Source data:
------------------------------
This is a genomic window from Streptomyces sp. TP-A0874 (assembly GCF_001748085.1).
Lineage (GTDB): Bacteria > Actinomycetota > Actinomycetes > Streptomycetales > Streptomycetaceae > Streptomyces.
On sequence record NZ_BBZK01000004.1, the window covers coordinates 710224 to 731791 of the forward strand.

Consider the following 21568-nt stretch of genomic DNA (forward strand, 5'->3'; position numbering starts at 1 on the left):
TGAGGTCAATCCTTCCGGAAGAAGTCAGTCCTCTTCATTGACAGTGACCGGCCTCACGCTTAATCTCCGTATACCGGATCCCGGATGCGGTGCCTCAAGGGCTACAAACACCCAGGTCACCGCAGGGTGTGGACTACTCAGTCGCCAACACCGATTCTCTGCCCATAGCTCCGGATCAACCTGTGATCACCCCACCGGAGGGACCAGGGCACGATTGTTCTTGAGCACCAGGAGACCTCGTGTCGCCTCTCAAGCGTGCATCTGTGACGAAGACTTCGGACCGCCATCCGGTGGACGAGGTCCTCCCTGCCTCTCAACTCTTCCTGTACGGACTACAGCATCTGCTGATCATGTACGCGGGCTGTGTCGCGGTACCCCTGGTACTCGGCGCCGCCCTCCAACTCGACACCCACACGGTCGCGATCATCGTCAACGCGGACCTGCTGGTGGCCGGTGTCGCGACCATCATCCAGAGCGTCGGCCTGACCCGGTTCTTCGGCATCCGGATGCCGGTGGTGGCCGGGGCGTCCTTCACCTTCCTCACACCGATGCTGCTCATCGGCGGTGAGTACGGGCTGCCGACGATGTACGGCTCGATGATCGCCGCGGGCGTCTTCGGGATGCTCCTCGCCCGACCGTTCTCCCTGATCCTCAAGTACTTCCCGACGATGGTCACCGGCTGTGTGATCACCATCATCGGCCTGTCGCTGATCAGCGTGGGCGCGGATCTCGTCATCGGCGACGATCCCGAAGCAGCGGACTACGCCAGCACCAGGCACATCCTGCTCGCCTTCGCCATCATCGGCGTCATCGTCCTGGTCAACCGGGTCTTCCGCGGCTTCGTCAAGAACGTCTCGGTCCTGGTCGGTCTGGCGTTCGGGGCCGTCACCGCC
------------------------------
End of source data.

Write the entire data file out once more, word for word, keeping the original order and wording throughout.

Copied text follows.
This is a genomic window from Streptomyces sp. TP-A0874 (assembly GCF_001748085.1).
Lineage (GTDB): Bacteria > Actinomycetota > Actinomycetes > Streptomycetales > Streptomycetaceae > Streptomyces.
On sequence record NZ_BBZK01000004.1, the window covers coordinates 710224 to 731791 of the forward strand.

Consider the following 21568-nt stretch of genomic DNA (forward strand, 5'->3'; position numbering starts at 1 on the left):
TGAGGTCAATCCTTCCGGAAGAAGTCAGTCCTCTTCATTGACAGTGACCGGCCTCACGCTTAATCTCCGTATACCGGATCCCGGATGCGGTGCCTCAAGGGCTACAAACACCCAGGTCACCGCAGGGTGTGGACTACTCAGTCGCCAACACCGATTCTCTGCCCATAGCTCCGGATCAACCTGTGATCACCCCACCGGAGGGACCAGGGCACGATTGTTCTTGAGCACCAGGAGACCTCGTGTCGCCTCTCAAGCGTGCATCTGTGACGAAGACTTCGGACCGCCATCCGGTGGACGAGGTCCTCCCTGCCTCTCAACTCTTCCTGTACGGACTACAGCATCTGCTGATCATGTACGCGGGCTGTGTCGCGGTACCCCTGGTACTCGGCGCCGCCCTCCAACTCGACACCCACACGGTCGCGATCATCGTCAACGCGGACCTGCTGGTGGCCGGTGTCGCGACCATCATCCAGAGCGTCGGCCTGACCCGGTTCTTCGGCATCCGGATGCCGGTGGTGGCCGGGGCGTCCTTCACCTTCCTCACACCGATGCTGCTCATCGGCGGTGAGTACGGGCTGCCGACGATGTACGGCTCGATGATCGCCGCGGGCGTCTTCGGGATGCTCCTCGCCCGACCGTTCTCCCTGATCCTCAAGTACTTCCCGACGATGGTCACCGGCTGTGTGATCACCATCATCGGCCTGTCGCTGATCAGCGTGGGCGCGGATCTCGTCATCGGCGACGATCCCGAAGCAGCGGACTACGCCAGCACCAGGCACATCCTGCTCGCCTTCGCCATCATCGGCGTCATCGTCCTGGTCAACCGGGTCTTCCGCGGCTTCGTCAAGAACGTCTCGGTCCTGGTCGGTCTGGCGTTCGGGGCCGTCACCGCC